We obtain necessary and sufficient conditions for the existence of "approximate" saddle-point solutions in linear-quadratic zero-sum differential games when the state dynamics are defined on multiple (three) time scales. These different time scales are characterized in terms of two small positive parameters ∈1, and ∈2, and the terminology "approximate saddle-point solution" is used to refer to saddle-point policies that do not depend on ∈1 and ∈2, while providing cost levels within O(∈1) of the full-order game. It is shown in the paper that, under perfect state measurements, the original game can be decomposed into three subgames-slow, fast and fastest, the composite saddle-point solution of which make up the approximate saddle-point solution of the original game. Specifically, for the minimizing player, it is necessary to use a composite policy that uses the solutions of all three subgames, whereas for the maximizing player, it is sufficient to use a slow policy. In the finite-horizon case this slow policy could be a feedback policy, whereas in the infinite-horizon case it has to be chosen as an open-loop policy that is generated from the solution and dynamics of the slow subgame. These results have direct applications in the H∞-optimal control of three-time scale singularly perturbed linear systems under perfect state measurements.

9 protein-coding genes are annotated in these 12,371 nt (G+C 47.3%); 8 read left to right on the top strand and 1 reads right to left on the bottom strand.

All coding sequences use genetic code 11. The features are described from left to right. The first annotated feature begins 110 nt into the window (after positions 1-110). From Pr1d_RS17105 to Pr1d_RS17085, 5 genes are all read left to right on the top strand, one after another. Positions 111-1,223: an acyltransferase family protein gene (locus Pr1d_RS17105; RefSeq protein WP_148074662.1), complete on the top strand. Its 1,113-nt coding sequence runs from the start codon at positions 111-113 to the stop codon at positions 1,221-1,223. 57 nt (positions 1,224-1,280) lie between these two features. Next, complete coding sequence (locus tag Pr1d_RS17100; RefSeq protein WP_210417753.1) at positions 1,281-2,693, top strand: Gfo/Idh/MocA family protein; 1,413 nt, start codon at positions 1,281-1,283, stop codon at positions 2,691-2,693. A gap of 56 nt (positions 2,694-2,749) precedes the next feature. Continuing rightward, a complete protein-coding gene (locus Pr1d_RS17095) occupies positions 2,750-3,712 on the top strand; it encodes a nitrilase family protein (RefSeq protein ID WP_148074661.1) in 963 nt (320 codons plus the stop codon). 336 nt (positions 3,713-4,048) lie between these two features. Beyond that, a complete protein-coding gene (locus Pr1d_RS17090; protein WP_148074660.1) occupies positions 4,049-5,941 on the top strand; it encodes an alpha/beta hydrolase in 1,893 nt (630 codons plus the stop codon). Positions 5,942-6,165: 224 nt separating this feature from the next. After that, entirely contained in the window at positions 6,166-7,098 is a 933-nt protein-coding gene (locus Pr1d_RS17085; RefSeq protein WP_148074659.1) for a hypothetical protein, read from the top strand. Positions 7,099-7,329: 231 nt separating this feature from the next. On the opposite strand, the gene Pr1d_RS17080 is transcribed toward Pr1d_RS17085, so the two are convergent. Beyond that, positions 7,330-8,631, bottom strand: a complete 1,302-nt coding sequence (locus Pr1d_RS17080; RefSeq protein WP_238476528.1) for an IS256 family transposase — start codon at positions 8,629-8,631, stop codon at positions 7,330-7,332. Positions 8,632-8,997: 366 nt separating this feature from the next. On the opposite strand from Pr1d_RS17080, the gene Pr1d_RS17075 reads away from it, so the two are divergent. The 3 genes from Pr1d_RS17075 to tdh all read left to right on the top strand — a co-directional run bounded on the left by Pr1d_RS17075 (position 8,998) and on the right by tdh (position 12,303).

ASJC Scopus subject areas
- Control and Systems Engineering